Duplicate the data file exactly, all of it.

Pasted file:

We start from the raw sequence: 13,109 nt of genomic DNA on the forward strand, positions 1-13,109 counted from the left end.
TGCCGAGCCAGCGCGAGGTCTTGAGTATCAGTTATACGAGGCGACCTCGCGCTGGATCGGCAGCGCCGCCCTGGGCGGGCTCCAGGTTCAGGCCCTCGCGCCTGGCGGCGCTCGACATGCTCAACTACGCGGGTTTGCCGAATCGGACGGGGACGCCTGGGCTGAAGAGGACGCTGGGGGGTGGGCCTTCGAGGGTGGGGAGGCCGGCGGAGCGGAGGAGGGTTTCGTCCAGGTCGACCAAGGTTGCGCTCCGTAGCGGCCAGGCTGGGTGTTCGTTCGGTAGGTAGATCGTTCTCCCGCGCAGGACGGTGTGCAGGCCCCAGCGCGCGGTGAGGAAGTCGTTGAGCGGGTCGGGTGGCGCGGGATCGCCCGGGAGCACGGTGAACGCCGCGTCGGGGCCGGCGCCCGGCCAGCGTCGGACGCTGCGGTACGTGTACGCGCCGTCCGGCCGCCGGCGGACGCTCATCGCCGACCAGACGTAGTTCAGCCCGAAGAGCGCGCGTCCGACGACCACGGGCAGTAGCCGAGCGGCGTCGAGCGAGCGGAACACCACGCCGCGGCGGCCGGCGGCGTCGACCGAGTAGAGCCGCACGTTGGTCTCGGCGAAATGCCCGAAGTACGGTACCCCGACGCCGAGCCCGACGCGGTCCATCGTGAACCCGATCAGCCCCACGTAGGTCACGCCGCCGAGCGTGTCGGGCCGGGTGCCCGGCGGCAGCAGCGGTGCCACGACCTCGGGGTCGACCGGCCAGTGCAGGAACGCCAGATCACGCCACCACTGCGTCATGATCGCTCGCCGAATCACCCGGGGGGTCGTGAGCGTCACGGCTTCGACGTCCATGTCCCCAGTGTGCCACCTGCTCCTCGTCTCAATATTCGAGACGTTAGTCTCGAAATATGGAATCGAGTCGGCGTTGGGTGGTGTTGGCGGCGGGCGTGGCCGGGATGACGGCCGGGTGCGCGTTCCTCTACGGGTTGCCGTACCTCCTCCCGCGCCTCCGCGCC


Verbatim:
We start from the raw sequence: 13,109 nt of genomic DNA on the forward strand, positions 1-13,109 counted from the left end.
TGCCGAGCCAGCGCGAGGTCTTGAGTATCAGTTATACGAGGCGACCTCGCGCTGGATCGGCAGCGCCGCCCTGGGCGGGCTCCAGGTTCAGGCCCTCGCGCCTGGCGGCGCTCGACATGCTCAACTACGCGGGTTTGCCGAATCGGACGGGGACGCCTGGGCTGAAGAGGACGCTGGGGGGTGGGCCTTCGAGGGTGGGGAGGCCGGCGGAGCGGAGGAGGGTTTCGTCCAGGTCGACCAAGGTTGCGCTCCGTAGCGGCCAGGCTGGGTGTTCGTTCGGTAGGTAGATCGTTCTCCCGCGCAGGACGGTGTGCAGGCCCCAGCGCGCGGTGAGGAAGTCGTTGAGCGGGTCGGGTGGCGCGGGATCGCCCGGGAGCACGGTGAACGCCGCGTCGGGGCCGGCGCCCGGCCAGCGTCGGACGCTGCGGTACGTGTACGCGCCGTCCGGCCGCCGGCGGACGCTCATCGCCGACCAGACGTAGTTCAGCCCGAAGAGCGCGCGTCCGACGACCACGGGCAGTAGCCGAGCGGCGTCGAGCGAGCGGAACACCACGCCGCGGCGGCCGGCGGCGTCGACCGAGTAGAGCCGCACGTTGGTCTCGGCGAAATGCCCGAAGTACGGTACCCCGACGCCGAGCCCGACGCGGTCCATCGTGAACCCGATCAGCCCCACGTAGGTCACGCCGCCGAGCGTGTCGGGCCGGGTGCCCGGCGGCAGCAGCGGTGCCACGACCTCGGGGTCGACCGGCCAGTGCAGGAACGCCAGATCACGCCACCACTGCGTCATGATCGCTCGCCGAATCACCCGGGGGGTCGTGAGCGTCACGGCTTCGACGTCCATGTCCCCAGTGTGCCACCTGCTCCTCGTCTCAATATTCGAGACGTTAGTCTCGAAATATGGAATCGAGTCGGCGTTGGGTGGTGTTGGCGGCGGGCGTGGCCGGGATGACGGCCGGGTGCGCGTTCCTCTACGGGTTGCCGTACCTCCTCCCGCGCCTCCGCGCC